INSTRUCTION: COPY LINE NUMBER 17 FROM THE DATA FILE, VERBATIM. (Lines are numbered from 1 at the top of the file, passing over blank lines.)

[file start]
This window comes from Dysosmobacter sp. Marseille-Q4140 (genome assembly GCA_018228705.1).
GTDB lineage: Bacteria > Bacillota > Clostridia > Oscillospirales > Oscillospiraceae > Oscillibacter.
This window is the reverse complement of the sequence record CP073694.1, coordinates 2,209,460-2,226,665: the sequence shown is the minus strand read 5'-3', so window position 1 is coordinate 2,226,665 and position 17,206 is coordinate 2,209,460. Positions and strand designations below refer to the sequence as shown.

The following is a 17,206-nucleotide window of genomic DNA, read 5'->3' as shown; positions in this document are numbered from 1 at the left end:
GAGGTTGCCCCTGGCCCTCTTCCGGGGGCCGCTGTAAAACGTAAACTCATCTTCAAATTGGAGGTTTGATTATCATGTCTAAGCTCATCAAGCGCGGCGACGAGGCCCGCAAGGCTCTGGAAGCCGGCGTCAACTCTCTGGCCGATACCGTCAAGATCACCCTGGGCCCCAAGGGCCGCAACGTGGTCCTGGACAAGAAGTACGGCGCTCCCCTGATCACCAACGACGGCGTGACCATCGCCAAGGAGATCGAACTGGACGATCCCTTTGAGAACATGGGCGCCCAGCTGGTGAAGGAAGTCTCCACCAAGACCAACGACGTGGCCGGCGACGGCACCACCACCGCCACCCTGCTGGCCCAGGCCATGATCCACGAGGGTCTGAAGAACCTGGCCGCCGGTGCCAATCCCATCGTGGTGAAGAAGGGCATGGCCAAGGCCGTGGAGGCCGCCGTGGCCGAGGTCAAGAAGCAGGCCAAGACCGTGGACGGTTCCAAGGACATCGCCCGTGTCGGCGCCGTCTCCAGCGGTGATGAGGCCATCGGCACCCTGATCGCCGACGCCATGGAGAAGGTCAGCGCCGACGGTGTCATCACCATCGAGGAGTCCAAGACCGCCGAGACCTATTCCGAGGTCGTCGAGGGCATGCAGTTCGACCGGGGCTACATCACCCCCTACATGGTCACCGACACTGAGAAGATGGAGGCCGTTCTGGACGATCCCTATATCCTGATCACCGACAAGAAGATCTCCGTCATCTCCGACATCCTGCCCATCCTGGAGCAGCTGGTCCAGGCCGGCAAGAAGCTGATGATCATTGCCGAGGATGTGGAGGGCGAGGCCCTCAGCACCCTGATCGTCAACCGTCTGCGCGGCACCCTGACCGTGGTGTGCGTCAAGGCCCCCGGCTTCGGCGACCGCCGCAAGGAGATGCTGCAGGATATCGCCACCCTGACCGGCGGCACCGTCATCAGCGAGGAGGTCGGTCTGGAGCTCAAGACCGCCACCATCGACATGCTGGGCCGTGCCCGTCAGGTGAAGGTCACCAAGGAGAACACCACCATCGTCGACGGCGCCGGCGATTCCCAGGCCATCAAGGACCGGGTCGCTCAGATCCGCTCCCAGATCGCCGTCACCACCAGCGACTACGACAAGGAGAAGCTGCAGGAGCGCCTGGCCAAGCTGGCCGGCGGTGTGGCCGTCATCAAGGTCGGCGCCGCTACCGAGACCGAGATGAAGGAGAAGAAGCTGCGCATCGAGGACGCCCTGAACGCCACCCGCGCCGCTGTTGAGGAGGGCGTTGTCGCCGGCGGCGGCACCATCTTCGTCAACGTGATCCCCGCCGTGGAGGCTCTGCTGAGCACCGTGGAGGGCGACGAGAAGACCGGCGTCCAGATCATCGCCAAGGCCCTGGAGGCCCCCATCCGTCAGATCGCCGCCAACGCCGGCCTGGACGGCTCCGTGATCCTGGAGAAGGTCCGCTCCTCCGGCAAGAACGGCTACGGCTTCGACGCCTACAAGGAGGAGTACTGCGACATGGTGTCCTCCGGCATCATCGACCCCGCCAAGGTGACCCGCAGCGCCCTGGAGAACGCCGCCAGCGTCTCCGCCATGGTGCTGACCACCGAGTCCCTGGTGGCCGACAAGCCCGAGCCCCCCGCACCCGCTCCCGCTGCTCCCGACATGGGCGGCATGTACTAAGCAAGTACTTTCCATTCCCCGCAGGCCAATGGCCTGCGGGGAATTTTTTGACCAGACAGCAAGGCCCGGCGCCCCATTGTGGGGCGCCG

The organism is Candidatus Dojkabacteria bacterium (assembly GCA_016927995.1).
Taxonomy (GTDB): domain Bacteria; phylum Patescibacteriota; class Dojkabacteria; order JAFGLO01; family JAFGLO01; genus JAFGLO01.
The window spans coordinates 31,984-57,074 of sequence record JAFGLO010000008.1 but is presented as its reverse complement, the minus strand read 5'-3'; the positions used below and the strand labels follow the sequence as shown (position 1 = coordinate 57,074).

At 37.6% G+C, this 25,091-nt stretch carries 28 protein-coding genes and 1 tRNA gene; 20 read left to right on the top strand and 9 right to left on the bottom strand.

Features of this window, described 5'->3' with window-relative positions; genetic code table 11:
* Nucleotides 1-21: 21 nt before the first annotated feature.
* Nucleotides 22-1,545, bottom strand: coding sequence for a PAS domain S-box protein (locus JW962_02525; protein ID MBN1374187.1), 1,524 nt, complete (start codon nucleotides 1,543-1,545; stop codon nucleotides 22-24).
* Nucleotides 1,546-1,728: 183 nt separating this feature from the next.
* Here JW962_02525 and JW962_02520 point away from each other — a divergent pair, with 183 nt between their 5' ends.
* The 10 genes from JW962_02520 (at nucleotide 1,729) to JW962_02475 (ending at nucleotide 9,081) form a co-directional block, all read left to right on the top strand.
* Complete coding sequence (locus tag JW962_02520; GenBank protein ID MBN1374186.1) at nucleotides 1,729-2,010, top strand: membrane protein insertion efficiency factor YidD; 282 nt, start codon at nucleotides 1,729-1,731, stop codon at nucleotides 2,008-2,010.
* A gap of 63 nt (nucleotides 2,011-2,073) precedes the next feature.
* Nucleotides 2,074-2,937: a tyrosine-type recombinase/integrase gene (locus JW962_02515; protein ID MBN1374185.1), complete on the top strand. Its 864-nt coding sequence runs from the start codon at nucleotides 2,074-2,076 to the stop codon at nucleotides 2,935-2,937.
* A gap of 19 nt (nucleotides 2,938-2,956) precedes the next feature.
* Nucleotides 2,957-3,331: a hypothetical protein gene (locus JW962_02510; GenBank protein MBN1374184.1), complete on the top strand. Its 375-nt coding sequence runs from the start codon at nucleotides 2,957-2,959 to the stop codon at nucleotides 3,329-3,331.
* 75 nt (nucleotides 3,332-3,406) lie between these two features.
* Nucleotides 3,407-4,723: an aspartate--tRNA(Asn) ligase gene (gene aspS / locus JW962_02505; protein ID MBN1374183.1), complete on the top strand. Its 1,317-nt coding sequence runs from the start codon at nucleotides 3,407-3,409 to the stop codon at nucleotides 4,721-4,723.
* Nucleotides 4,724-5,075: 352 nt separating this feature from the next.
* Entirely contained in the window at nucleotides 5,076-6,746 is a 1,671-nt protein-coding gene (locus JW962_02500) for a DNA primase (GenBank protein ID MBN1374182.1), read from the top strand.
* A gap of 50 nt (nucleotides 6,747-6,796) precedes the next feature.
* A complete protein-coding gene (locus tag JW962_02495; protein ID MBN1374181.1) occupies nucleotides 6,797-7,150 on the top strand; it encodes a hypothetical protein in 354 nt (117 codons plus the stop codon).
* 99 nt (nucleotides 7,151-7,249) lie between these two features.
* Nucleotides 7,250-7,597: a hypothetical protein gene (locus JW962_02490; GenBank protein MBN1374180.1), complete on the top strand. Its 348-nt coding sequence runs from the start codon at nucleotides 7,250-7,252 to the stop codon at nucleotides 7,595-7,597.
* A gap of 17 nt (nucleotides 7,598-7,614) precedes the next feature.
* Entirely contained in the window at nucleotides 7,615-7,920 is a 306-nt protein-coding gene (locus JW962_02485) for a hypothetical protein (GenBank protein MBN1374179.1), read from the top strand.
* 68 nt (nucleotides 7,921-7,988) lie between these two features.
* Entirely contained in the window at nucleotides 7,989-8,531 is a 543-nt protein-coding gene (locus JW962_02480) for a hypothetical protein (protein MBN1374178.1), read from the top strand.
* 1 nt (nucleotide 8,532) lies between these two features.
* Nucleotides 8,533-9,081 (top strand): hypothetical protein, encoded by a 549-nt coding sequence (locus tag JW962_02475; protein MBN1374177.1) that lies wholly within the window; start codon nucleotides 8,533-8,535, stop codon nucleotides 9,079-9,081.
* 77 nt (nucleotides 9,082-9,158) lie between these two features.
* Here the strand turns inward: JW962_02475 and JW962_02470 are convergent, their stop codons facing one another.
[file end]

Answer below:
* A gap of 63 nt (nucleotides 2,011-2,073) precedes the next feature.